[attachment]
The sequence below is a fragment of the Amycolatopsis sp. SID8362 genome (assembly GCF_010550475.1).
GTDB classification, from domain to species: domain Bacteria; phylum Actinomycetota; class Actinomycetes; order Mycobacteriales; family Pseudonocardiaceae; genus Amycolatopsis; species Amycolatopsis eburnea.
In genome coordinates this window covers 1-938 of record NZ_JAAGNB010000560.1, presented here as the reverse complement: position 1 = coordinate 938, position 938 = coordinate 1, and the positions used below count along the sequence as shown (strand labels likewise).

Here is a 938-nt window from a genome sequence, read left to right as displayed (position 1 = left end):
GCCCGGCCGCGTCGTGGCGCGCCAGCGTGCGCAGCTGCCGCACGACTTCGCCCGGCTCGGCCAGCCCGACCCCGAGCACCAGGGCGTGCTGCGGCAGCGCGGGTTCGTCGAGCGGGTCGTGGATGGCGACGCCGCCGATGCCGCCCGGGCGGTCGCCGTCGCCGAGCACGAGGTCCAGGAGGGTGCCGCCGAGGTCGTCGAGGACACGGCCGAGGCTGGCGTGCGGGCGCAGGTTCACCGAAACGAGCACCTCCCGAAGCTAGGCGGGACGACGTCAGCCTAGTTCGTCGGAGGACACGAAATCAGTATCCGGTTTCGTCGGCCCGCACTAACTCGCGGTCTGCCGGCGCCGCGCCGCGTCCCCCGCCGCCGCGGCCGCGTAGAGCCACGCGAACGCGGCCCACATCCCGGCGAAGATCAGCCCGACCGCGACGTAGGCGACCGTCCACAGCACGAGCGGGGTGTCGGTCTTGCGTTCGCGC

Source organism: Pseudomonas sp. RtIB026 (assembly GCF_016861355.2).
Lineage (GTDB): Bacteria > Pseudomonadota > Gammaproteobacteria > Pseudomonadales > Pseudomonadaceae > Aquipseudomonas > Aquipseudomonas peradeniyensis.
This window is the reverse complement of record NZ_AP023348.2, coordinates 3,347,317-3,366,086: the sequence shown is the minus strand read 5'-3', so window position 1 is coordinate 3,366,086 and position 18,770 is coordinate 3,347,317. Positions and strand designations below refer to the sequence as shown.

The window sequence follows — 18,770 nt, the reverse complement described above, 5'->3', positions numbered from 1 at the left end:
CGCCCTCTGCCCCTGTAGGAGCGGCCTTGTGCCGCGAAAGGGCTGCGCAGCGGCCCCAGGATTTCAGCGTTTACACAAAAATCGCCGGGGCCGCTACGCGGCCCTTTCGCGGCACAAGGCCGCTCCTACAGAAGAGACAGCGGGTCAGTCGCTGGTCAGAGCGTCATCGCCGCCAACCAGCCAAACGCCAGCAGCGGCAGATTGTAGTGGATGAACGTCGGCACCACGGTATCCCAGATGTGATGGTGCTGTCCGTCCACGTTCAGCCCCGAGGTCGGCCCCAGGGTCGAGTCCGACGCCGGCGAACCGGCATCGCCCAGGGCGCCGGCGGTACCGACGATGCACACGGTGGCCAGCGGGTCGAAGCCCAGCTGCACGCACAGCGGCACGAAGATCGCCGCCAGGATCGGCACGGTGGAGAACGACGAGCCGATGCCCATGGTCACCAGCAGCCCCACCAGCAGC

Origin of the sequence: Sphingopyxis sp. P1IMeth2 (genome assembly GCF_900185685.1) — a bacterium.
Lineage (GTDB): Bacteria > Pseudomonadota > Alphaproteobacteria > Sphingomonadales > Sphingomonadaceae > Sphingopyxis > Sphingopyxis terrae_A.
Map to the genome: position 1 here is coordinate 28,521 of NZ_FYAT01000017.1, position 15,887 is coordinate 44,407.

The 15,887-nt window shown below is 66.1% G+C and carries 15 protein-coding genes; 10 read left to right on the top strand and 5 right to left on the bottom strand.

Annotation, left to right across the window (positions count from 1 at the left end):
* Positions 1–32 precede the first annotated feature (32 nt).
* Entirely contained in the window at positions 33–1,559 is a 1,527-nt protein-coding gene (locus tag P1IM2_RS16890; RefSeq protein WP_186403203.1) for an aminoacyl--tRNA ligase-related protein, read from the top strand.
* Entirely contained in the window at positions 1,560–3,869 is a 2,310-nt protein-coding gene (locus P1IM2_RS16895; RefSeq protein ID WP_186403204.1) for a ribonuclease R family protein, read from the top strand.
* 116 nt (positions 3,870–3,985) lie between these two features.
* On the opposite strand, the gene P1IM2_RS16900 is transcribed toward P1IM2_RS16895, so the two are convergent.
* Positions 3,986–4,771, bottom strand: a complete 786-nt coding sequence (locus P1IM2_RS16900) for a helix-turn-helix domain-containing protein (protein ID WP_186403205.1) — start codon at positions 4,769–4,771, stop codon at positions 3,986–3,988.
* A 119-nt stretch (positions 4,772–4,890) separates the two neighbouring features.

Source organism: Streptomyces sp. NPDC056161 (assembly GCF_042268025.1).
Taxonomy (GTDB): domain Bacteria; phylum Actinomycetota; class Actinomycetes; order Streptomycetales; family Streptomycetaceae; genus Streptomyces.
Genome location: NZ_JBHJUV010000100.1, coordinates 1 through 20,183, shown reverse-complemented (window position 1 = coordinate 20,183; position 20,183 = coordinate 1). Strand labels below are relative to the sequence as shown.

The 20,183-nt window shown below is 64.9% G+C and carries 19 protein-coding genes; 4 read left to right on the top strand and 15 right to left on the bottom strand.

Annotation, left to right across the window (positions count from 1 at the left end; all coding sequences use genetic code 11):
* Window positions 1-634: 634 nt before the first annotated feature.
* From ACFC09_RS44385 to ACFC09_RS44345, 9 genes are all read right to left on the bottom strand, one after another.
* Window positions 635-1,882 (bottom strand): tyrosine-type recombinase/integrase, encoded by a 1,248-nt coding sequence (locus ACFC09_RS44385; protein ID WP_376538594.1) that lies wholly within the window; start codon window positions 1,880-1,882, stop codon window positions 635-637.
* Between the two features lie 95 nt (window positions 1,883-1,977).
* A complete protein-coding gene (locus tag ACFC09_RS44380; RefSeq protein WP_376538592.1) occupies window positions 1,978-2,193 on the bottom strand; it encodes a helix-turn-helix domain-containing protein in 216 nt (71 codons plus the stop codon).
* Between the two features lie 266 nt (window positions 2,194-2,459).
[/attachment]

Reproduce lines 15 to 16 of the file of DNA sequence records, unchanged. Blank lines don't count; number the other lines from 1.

Annotation, left to right across the window (positions count from 1 at the left end):
* Positions 1–32 precede the first annotated feature (32 nt).